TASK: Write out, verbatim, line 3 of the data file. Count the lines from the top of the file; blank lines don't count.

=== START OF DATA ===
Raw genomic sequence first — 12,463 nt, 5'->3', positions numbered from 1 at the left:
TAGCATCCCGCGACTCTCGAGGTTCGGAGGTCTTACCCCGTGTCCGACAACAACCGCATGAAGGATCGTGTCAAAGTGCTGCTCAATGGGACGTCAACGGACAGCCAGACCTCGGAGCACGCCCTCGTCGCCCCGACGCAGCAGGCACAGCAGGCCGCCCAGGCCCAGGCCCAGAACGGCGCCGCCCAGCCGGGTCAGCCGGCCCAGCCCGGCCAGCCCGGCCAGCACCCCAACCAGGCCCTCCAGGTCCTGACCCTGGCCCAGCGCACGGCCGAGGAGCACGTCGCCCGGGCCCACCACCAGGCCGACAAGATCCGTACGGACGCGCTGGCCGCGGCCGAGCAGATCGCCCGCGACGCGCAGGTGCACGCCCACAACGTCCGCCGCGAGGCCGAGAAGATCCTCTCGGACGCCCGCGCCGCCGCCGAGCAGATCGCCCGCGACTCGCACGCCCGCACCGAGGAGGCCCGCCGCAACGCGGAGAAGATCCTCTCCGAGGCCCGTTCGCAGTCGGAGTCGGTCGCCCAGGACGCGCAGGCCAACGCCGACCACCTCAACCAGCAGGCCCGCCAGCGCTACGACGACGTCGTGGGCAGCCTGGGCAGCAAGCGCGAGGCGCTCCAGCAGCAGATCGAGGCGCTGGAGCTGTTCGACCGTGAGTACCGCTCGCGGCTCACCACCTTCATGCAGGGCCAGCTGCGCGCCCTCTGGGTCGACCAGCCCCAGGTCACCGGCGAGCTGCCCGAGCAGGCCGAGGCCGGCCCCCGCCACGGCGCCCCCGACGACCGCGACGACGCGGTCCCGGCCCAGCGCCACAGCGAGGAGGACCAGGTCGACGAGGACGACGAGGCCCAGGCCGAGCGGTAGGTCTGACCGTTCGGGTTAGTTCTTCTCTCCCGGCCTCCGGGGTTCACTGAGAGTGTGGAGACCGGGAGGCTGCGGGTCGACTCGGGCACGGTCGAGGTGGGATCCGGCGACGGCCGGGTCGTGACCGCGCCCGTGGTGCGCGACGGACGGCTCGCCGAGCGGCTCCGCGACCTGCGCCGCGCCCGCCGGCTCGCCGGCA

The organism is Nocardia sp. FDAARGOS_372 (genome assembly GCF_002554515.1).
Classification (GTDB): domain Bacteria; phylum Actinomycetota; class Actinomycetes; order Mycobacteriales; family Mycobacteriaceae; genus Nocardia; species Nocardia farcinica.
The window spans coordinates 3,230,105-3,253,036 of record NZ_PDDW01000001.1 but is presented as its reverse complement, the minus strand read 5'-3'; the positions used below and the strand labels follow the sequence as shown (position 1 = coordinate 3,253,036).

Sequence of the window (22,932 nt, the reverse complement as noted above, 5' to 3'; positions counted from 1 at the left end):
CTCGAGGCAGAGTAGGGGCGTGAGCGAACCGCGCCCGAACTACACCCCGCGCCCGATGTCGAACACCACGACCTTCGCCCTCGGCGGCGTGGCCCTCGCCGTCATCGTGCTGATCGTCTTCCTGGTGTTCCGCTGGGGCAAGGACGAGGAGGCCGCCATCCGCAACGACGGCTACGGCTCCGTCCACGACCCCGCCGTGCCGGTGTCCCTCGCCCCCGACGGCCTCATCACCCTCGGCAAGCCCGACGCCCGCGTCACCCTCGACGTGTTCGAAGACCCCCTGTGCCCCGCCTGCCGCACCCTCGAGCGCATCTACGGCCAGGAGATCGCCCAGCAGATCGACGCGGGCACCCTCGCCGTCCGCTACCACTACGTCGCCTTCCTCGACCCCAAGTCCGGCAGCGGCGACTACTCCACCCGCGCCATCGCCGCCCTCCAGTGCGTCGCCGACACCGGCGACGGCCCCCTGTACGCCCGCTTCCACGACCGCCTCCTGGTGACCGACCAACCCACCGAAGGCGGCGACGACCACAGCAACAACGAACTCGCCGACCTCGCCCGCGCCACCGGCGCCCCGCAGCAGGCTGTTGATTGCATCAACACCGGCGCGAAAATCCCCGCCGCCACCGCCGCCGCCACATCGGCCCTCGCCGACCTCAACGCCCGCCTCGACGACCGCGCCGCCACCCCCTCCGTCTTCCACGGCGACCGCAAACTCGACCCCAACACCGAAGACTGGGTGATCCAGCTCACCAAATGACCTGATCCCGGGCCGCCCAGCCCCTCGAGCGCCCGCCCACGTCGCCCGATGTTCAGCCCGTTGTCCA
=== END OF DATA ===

The organism is Nocardia sp. FDAARGOS_372 (genome assembly GCF_002554515.1).